08 June 2022
Capability Scotland and the Scottish Poetry Library have teamed up to promote poetry within the disability community, in a new, three-year partnership highlighting what the third sector does best – working together. The aims of the partnership are to cement the commitment to inclusion both organisations hold and to provide access to the life-enhancing experiences that poetry can bring to as many people as possible.
In summer 2021, their first project explored bringing poetry to life through sensory experiences for children and young people with complex needs at Stanmore House School, a Capability Scotland school based in Lanark. Using touch and feel, smells and sensations, storyteller Daniel Serridge and Scots poet Leyla Josephine took the pupils of Stanmore on imaginative story journeys with poetry at the heart, taking written poetry, created bespoke by Josephine, off the page and into an experience. The sensory experiences looked at the themes of elements and climate, an important global conversation.
Celebrating the completion of their first project at a launch event in Edinburgh, Head Teacher Michelle Eckford said, “the work has been excellent and educational for our pupils. We’ve gone on to develop a sensory library hub for literacy development as a result of this work. The sensory storytelling considered each pupil’s individual needs, communication, skills, and their likes and dislikes. As well as being educational and introducing poetry in a new way, it was fun – which is what it’s all about at school.”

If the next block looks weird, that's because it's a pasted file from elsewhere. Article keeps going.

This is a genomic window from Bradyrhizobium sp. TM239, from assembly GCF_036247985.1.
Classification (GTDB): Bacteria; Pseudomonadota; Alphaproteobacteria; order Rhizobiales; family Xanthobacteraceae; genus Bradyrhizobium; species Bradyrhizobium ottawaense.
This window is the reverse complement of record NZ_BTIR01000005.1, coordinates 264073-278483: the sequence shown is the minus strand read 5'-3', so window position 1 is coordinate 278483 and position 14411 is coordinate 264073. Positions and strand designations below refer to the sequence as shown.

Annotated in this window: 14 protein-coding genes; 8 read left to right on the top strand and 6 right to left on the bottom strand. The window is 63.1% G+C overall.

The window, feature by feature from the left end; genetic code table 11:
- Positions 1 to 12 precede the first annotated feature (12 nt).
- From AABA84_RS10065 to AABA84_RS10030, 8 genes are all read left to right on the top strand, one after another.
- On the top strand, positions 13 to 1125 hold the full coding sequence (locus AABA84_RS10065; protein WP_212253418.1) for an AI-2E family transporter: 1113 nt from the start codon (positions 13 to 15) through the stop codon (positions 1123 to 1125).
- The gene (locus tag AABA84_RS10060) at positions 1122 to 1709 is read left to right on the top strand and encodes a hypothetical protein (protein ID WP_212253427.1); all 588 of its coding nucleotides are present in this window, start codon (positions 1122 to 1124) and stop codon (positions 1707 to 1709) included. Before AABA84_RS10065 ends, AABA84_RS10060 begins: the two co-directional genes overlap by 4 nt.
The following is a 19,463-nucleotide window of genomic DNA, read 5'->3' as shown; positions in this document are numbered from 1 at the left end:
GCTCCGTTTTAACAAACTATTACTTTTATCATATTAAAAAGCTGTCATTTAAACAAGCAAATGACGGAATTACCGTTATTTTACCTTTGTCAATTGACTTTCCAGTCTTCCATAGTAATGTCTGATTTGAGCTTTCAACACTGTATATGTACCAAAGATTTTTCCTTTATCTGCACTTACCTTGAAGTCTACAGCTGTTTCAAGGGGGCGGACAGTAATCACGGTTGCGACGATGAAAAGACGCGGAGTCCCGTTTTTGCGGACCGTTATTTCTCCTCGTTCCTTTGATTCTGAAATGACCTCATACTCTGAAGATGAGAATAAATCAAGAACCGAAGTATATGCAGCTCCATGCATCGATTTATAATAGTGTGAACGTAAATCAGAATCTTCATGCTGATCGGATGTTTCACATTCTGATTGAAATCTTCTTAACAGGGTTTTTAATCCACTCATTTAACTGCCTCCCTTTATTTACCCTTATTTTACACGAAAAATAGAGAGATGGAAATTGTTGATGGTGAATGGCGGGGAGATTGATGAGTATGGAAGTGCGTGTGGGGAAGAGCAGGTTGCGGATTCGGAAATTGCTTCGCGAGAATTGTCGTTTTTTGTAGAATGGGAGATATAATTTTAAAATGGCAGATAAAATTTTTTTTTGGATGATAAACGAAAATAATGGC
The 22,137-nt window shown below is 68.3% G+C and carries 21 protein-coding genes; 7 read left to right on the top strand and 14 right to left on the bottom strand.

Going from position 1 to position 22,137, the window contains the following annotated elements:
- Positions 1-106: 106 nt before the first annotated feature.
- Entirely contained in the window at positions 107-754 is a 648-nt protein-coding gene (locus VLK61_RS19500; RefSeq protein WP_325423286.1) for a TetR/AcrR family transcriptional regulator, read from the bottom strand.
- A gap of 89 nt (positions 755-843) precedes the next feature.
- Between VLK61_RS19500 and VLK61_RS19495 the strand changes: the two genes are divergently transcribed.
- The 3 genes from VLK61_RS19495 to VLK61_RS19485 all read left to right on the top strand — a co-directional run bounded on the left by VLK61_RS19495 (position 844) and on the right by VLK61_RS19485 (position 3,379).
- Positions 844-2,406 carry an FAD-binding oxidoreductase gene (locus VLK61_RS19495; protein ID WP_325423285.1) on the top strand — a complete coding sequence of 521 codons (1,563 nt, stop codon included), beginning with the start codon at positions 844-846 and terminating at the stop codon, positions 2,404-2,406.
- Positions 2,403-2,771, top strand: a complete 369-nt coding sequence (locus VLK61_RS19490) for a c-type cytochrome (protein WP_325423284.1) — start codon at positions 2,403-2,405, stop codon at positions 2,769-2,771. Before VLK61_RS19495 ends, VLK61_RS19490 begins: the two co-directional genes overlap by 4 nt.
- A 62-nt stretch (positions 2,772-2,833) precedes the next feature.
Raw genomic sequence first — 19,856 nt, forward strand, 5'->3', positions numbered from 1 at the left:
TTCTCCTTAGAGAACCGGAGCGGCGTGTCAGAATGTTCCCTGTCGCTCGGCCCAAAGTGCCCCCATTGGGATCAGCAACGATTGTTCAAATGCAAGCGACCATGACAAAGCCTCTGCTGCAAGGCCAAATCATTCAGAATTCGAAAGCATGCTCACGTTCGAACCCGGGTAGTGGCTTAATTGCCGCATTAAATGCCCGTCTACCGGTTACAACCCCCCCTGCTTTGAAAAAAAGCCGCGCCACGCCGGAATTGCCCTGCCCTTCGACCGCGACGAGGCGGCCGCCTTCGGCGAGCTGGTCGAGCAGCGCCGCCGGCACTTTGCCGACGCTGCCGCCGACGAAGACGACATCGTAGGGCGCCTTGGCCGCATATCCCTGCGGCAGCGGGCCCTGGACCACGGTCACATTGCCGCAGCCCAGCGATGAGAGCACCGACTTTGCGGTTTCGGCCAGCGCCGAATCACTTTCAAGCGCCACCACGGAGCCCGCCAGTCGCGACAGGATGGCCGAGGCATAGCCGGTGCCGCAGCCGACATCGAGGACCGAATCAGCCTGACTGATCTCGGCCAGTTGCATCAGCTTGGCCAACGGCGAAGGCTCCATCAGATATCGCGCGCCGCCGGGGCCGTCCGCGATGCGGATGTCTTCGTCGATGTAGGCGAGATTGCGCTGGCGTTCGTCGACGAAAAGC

Alistair Heather, Scottish Poetry Library's Marketing Manager, said, "we have learned a lot, and we will use that learning going forward. We are dedicated to doing more of this type of work. We recognise our need to keep reaching out, raising up poetry, innovating the art form. And together with Capability Scotland, we can do that."
Often, poetry can be seen as inaccessible, too academic and beyond the reach of many, but the work of Capability Scotland and the Scottish Poetry Library is proving that this does not need to be the case and that poetry is for everyone.